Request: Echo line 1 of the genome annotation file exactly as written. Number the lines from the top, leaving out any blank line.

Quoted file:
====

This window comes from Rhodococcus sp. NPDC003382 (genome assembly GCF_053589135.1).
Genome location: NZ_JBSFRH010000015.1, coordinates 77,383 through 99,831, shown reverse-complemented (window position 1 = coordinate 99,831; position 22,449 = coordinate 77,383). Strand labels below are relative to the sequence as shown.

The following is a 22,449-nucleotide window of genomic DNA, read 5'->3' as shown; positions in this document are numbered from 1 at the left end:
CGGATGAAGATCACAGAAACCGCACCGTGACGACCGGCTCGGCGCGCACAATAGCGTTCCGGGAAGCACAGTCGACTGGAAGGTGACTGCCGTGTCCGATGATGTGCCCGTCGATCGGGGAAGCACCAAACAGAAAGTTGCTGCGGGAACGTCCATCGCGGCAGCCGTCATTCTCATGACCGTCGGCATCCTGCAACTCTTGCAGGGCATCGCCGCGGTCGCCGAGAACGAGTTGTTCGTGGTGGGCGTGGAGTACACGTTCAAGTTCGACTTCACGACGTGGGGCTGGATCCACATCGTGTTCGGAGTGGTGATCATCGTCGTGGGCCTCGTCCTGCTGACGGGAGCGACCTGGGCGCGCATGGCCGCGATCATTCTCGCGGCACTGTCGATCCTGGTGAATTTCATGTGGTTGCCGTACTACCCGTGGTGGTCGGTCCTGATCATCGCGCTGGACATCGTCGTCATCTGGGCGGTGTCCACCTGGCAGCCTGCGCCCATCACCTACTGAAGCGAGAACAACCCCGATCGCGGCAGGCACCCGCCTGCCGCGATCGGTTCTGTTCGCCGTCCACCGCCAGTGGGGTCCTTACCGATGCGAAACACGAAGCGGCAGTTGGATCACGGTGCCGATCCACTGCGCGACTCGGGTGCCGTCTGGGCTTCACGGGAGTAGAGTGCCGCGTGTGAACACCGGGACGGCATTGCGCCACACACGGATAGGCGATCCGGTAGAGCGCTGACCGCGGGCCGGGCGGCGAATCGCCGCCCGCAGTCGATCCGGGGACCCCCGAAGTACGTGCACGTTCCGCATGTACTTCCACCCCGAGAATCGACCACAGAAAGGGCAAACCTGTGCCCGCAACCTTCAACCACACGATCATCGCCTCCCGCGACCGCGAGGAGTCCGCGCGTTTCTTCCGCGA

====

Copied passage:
This window comes from Rhodococcus sp. NPDC003382 (genome assembly GCF_053589135.1).